It’s been a while. Seems like all these days, weeks, months, I am hibernating. I wake up every now and then, check up on myself if I am still sane (haha) and when I do, I speak my thoughts. So there, welcome back to my blog! Now, I will talk about what I learned just today – taking ownership and responsibility of your behavior dictates your growth.
Taking Ownership and Responsibility
I recently talked with a good friend and he shared his bad experience yesterday – a hit-and run accident. Well, this actually triggered me to write this post. Luckily, it only caused a small dent on his car. He tried to catch the driver who tried to run away after hitting his car. I could only imagine how clouded his mind with anger while talking to me about the experience. He really couldn’t take it! The next thing he knew he was driving too fast breaking the speed limit of a two-lane road and overtaking cars. He is still justifying that his actions are just a result of what that driver did to him, but does it really have to be that way? I’m not against running after the driver, but acting on impulse can potentially lead to danger. What if he meets another accident? Is it worth the chase? What happened to him was a clear example that anger and impulsivity go hand in hand.
This leads me to talking about taking ownership and responsibility. There are two types. First, own the issues brought to you. Second, own the decisions you make.
Own the issues brought to you…
What separates a leader from the rest is how he responds to people bringing their own issues to him. When someone approach us to bring up an issue, especially at work, and we realize that it is out of the scope of our job, what a normal person will do is to pass him to someone more knowledgeable about it. Next thing is to forget about it.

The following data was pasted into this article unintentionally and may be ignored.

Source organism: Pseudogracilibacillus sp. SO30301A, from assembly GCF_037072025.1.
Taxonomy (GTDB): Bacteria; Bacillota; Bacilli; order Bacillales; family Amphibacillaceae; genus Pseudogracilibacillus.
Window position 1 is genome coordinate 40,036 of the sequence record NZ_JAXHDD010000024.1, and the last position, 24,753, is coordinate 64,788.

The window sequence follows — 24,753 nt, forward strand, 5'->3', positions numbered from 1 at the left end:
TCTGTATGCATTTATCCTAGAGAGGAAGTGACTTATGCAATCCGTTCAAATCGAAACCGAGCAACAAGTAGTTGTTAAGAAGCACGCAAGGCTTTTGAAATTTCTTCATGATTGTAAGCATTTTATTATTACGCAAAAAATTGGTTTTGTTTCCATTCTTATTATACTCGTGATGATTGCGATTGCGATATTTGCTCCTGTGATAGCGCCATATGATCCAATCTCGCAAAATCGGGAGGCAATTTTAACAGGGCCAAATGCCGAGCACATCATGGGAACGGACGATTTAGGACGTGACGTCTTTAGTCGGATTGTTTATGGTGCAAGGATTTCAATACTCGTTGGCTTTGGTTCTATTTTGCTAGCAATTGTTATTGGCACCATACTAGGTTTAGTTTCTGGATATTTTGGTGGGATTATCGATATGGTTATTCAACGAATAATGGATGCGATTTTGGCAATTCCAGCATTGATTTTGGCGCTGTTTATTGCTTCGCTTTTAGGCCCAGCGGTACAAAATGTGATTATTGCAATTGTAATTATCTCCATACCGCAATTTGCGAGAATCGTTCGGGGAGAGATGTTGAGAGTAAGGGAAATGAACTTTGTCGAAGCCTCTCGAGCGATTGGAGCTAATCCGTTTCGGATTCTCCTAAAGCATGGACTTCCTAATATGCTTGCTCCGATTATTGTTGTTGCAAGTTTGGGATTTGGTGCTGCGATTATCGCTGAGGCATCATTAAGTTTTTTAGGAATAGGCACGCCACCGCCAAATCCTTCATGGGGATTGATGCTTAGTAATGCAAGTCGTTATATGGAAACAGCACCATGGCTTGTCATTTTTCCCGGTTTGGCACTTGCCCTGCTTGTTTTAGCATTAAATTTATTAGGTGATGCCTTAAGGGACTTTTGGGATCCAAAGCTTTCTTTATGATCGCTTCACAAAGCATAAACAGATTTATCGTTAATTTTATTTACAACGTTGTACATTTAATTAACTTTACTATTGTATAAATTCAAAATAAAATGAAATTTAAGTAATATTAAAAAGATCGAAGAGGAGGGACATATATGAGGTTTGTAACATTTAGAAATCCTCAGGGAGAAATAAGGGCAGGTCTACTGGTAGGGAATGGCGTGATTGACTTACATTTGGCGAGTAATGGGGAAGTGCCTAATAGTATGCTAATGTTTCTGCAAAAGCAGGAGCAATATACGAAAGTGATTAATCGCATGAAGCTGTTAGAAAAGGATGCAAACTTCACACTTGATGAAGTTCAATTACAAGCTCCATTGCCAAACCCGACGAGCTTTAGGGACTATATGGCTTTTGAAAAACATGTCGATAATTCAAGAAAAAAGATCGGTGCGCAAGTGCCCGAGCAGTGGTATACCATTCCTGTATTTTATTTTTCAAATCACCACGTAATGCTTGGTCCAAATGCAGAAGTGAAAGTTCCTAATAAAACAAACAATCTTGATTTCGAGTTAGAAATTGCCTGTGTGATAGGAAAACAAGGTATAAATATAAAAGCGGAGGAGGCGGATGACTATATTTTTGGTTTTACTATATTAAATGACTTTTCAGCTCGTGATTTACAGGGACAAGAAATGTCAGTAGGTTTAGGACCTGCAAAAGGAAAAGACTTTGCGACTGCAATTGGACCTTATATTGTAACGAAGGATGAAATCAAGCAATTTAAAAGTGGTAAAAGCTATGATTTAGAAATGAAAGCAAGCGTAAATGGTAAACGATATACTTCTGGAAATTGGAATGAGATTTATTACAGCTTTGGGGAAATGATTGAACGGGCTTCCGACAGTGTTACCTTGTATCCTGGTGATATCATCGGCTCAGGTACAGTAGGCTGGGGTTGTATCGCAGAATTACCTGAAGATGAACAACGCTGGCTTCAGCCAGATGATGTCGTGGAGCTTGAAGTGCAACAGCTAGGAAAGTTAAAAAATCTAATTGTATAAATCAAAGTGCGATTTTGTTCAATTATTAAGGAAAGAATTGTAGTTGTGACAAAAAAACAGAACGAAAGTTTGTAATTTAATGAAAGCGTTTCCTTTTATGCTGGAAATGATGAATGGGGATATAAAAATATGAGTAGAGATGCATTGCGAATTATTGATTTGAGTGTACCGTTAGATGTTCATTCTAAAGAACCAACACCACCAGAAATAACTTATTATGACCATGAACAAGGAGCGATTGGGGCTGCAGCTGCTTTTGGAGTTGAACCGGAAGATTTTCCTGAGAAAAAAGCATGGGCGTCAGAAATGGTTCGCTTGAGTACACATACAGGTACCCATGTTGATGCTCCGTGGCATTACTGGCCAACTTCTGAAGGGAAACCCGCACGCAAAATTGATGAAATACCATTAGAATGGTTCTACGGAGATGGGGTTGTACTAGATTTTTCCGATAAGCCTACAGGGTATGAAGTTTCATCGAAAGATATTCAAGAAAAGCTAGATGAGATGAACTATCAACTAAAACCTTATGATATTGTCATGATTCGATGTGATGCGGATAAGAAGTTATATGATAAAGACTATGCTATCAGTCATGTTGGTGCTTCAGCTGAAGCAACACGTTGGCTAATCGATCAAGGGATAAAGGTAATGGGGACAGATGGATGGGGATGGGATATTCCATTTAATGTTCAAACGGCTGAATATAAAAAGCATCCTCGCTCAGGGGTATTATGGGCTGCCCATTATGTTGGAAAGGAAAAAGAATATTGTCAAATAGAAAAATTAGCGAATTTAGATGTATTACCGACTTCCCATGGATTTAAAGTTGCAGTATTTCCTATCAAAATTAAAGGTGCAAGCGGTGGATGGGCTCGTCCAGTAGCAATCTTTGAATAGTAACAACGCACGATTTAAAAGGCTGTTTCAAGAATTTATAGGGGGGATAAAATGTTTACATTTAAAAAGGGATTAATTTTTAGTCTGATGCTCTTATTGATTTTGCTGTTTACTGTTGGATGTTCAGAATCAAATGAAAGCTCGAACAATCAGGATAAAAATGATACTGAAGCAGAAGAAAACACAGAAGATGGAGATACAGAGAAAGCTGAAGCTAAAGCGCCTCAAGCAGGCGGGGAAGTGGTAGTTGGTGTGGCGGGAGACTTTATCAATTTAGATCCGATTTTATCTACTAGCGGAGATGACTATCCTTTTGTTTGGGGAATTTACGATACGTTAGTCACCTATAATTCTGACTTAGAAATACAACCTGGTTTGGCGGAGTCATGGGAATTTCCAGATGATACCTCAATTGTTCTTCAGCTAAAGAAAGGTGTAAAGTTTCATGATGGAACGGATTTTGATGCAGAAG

Jeff: Hi there! I need help. I want to have my aircon repaired. Adrian: I'm sorry. I don't repair aircon. Neill: I'm sorry. I don't repair aircon. But, I know someone who does. Would you like me to take you there?
But, what does a true leader do?
A true leader own the issues brought to him and redirects them to the other person if applicable. We could easily say, “It’s not my problem!”, but the magic is the action we make right after we say that. “Let me find somebody who can help you.” It doesn’t end there, he follows through to check if that someone really has his problem solved. That actually gets the job done.
If we are like this, there is a sense of fulfillment inside. We may not be the actual person who does the fixing, but the fact that we become the bridge for someone to solve his problem is fulfilling.
Own the decisions you make…
A lot of times we make plans for our lives. We make dreams and set goals. In whatever we are trying to accomplish, we need to be firm and succinct. However, most of us forget about this – learn from our own mistakes.
Be honest. Learn from your mistakes.
In every thing we do, we try to strive for perfection. But, perfection does not exist. When you are able to learn this, it makes it easier to accept that we all make mistake because it is part of our growth in this so-called life.
Run from your mistakes. Try to justify them. Pass the blame to others. Sweep your mistakes under the rug.
Be humble. Take courage to admit when you are wrong. Also, do your best to make it right. Never make another mistake and layer it on top of the other.
Own your mistakes so that your mistakes will not own you.
This is how we grow and mature.
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Cha of Little Misadvencha is a Filipino Civil Engineer, researcher and a fur mom. She came from General Santos City and finds that everything in life teaches her a lesson. She is inspired to write about and out of her experiences, but later found out that it was her experiences that actually inspire her.